The Packers finally played the way everyone expects an Aaron Rodgers-led team to play, earning a 35-18 win over the Washington Redskins. Green Bay’s pass protection held up, the running game actually showed signs of life, and the wide receivers didn’t let Rodgers down. The Packers defense also played very well with a relentless pass-rush that resulted in six sacks and 13 hits on Kirk Cousins.

It’s only right for someone on the winning team to celebrate by taking a shot at the opponent’s viral sensation. Randall Cobb obliged.

THE BAD

Let’s start with the Houston Texans, who looked like they had absolutely no business playing in the postseason. Brian Hoyer threw four interceptions and lost a fumble, completing just 15 of 34 passes for 136 yards. J.J. Watt was held to just a single tackle. Houston, a beneficiary of a dismal division in the AFC South, looked out of sorts from the get-go, and failed to adjust the way playoff-caliber teams should.

Other than the victories, the injury bug dominated the headlines for the winning teams, as several key players were banged up.

  • Seattle’s Marshawn Lynch failed to even make the trip to Minnesota despite practicing all week. Coach Pete Carroll said, “He just didn’t feel like he had it.”
  • Kansas City leading wide receiver Jeremy Maclin was carted off the field after an apparent knee injury, but an MRI on Sunday revealed a high ankle sprain with no ligament damage to his knee.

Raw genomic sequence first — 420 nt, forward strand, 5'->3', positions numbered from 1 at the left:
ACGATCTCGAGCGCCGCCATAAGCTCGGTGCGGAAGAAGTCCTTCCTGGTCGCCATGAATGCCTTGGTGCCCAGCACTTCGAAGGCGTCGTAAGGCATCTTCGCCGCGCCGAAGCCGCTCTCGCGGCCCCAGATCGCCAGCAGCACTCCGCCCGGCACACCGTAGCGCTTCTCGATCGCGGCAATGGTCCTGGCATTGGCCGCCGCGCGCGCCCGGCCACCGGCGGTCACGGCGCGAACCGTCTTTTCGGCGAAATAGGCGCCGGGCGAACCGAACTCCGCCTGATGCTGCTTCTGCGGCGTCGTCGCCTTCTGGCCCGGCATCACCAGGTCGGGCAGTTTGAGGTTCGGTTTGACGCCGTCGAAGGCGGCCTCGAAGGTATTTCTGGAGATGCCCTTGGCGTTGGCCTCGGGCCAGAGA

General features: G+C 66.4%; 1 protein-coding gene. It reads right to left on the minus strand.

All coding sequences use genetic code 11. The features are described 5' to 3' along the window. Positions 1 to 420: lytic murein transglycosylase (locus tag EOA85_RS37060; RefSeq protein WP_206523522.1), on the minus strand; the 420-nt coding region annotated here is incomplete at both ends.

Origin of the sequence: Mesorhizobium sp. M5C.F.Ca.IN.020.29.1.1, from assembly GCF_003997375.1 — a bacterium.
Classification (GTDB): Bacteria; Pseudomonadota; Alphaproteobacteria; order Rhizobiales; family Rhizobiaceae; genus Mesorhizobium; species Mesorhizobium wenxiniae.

• Green Bay wideout Davante Adams suffered an injury to his right knee after running into a teammate, but after the game, Adams seemed optimistic about his chances to play next wee. Adams said, “It’s a situation where you just feel it out throughout the week, but I think I’ll be fine.”

And then there’s the Black and Gold. Pittsburgh’s Ben Roethlisberger took a huge blow from Bengals linebacker Vontaze Burfict and landed on his throwing shoulder, forcing him out of the game. Roethlisberger eventually returned and helped orchestrate a game-winning drive. The team obviously hopes Roethlisberger can play through the injury next week, but the extent of the damage to his shoulder has yet to be determined. Roethlisberger’s favorite target, Antonio Brown, was also subject to a controversial hit from Burfict, resulting in a concussion. His status for the divisional round is unknown.

THE UGLY